Every Ghanaian has a right. It’s critical to be aware of these rights. It’s most critical to understand that the enjoyment of these rights do not emanate from the benevolence and ingenuity of a political party in government, but it’s a matter of just a political party living up to the mandate that it’s been given.
Over the years, politicians in this country have found a way to make promises which are originally constitutional provisions – on matters of health, education, agriculture, the fight against corruption and abuse of power, and social protection, just to mention a few.
Chapter Six, The Directive Principles of State Policy, 1992 Republican Constitution of Ghana and various Acts of Parliament make it legally binding to ensure the realisation of the above and this is done by the government in power – a matter of pursuing constitutional provisions.
The Directive Principles of State Policy, Article 34 (1): “The Directive Principles of State Policy contained in this chapter shall guide all citizens, Parliament, the President, the Judiciary, the Council of State, the Cabinet, political parties and other bodies and persons in applying and interpreting this Constitution or any other law and in taking and implementing any policy decisions, for the establishment of a just and free society”
Clause (2) of the above article specifies the policy objectives that the President shall ensure: basic human rights, a healthy economy, the right to work, the right to good health care and the right to education.
From the above, it is no news that a particular political party or government comes out with political promises that are hinged on the policy objectives enshrined in the constitution and made legally binding on the state through acts of parliament.
Contrarily, it becomes news if a particular government does not in any way ensure the realisation of the policy objectives as enshrined in the constitution.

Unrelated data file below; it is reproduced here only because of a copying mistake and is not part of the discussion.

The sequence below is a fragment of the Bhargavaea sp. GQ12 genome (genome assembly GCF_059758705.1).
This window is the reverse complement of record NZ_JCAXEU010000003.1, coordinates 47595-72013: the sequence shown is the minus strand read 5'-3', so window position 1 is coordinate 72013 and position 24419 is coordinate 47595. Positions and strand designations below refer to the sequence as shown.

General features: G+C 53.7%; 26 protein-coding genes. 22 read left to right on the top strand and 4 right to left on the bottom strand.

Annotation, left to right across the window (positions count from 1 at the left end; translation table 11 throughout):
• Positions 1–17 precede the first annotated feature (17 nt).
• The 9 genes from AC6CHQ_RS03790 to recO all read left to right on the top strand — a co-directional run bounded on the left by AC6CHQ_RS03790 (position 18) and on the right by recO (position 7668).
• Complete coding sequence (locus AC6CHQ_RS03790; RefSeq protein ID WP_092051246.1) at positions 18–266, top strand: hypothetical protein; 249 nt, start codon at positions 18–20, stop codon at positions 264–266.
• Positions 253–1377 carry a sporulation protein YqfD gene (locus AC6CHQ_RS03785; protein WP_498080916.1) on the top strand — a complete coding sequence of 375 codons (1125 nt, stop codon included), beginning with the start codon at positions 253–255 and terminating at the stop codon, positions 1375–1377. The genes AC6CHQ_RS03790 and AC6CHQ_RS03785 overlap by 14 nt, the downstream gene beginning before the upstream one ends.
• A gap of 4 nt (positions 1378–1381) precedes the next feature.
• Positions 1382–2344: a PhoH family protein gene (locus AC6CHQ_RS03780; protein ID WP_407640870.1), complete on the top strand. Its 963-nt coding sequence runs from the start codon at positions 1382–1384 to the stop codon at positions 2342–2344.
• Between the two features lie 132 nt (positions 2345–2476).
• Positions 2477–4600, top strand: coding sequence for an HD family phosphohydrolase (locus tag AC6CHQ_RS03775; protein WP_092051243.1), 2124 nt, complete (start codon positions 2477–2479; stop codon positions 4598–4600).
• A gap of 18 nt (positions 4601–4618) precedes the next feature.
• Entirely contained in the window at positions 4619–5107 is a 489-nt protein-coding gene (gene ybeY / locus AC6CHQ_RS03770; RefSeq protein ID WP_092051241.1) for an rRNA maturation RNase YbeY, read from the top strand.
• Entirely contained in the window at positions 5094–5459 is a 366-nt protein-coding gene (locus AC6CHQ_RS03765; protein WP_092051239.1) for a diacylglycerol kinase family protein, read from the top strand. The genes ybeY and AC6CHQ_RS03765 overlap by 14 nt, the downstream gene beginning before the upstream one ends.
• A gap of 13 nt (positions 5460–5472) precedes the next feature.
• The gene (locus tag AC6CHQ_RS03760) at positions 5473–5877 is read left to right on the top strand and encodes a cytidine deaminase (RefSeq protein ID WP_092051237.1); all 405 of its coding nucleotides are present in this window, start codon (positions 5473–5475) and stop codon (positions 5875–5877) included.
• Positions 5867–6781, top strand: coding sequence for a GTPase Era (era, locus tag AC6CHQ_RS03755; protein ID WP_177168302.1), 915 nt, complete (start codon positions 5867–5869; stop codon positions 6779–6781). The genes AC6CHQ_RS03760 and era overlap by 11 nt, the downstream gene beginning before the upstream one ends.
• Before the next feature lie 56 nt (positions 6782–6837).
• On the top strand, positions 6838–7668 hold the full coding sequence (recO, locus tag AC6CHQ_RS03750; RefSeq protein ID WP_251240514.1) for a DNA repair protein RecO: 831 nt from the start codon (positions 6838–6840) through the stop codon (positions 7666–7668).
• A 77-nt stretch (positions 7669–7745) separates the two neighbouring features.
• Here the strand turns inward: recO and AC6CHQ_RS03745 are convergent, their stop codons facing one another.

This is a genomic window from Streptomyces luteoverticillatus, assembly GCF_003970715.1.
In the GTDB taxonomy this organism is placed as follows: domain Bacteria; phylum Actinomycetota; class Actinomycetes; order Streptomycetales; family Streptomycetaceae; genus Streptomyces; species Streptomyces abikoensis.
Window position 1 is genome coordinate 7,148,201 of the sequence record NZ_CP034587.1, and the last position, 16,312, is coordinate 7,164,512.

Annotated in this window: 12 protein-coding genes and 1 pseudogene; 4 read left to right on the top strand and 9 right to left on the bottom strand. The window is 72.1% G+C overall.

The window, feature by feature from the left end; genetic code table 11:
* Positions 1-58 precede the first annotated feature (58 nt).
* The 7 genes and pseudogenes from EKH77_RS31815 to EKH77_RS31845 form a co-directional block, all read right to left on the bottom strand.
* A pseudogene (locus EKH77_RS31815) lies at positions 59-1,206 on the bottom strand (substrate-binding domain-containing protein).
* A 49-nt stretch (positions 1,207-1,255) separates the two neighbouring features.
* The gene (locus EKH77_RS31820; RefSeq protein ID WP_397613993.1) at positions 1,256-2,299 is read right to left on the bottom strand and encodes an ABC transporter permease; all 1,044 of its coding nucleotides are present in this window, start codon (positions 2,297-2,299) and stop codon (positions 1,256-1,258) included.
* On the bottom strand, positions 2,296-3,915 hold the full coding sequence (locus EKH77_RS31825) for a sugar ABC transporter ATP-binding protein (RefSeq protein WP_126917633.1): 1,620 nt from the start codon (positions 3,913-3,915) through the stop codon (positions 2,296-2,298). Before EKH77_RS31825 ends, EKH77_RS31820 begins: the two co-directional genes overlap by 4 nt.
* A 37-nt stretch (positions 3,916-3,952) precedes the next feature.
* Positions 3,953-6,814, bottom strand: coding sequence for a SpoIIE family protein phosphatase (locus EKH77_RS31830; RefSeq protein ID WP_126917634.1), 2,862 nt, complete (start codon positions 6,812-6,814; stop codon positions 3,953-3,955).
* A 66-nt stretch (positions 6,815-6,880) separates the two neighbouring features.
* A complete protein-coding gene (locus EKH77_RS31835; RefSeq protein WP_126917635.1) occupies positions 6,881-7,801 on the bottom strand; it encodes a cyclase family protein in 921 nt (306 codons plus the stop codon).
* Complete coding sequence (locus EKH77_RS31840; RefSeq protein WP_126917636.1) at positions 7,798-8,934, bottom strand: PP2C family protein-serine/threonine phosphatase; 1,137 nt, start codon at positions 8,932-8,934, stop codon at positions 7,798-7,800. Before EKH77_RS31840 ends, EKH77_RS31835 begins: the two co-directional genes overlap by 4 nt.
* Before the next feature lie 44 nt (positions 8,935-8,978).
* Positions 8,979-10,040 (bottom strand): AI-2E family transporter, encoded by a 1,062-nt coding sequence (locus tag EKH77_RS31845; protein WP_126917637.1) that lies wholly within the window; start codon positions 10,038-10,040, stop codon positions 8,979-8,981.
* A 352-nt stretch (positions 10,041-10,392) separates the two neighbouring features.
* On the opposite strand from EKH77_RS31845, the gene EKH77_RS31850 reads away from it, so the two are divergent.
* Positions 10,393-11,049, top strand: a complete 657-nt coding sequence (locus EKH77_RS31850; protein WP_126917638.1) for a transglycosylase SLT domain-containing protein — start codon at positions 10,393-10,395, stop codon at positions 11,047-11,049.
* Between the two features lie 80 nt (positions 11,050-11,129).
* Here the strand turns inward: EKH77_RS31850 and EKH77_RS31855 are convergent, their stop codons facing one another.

How then should political promises be viewed? An act of ingenuity, benevolence or just an act of ensuring that the mandate that has been given to a political party to pursue the policy directives through every means possible without making excuses in the face of failure or dereliction of duties?
It’s worthy to note that a political party is only a group of people who have put themselves out to administer the affairs of a country so as to ensure the realisation of policy objectives of that country.
Since the proliferation of the media from the early 1990s, political parties through ministers, members of parliaments, or communicators have taken advantage to consistently sing into the ears of the populace how well a particular policy of theirs is better than that of their opponents.
Sadly, due to some unconscious wind of mediocrity, provision of water, construction of a school, hospital, an information centre, a place of convenience, streetlights, roads, provision of fertilizer, provision of money to the vulnerable and so on and so forth make headline news.
The sadder aspect of it, the realisation of most of these policy objectives are donor funded. The saddest of it all is when a particular government starts a project with a donor fund and is unable to complete it; the next government hardly continues it.
The latest political promise among many that’s seeing the light of day is the Free Senior High School. This is good! Why is it good? Some clever person said some time ago that: “if you think education is expensive, try illiteracy”. Some other equally brilliant fellow added: “education makes people easy to lead, but difficult to drive; but impossible to enslave”.
The Free Senior High School and all the other policies over the years are only constitutional and basic human rights – thus creating the impression that it’s the benevolence and ingenuity of the politicians is nothing but settling for mediocrity. In some jurisdictions, when governments bring policies that are constitutional and basic human rights based it’s business as usual.
But, one needs to ask: how then did we create a society where we praise political parties who have been given a political mandate to ensure the realisation of policy objectives as enshrined in the constitution?
There’re two root causes to this: first, the ignorance of the majority of citizens about their rights – right to education, right to health care, and basic human rights; and second, the desire to win the next election – gaining political points so as to win the next election.
Political parties must begin to realise that their policies don’t emanate from their benevolence or ingenuity but an act of pursuing the constitutional rights of the citizenry who have given them the mandate to do so.
By: Alex Blege
The writer is a freelance journalist. [email protected]/[email protected]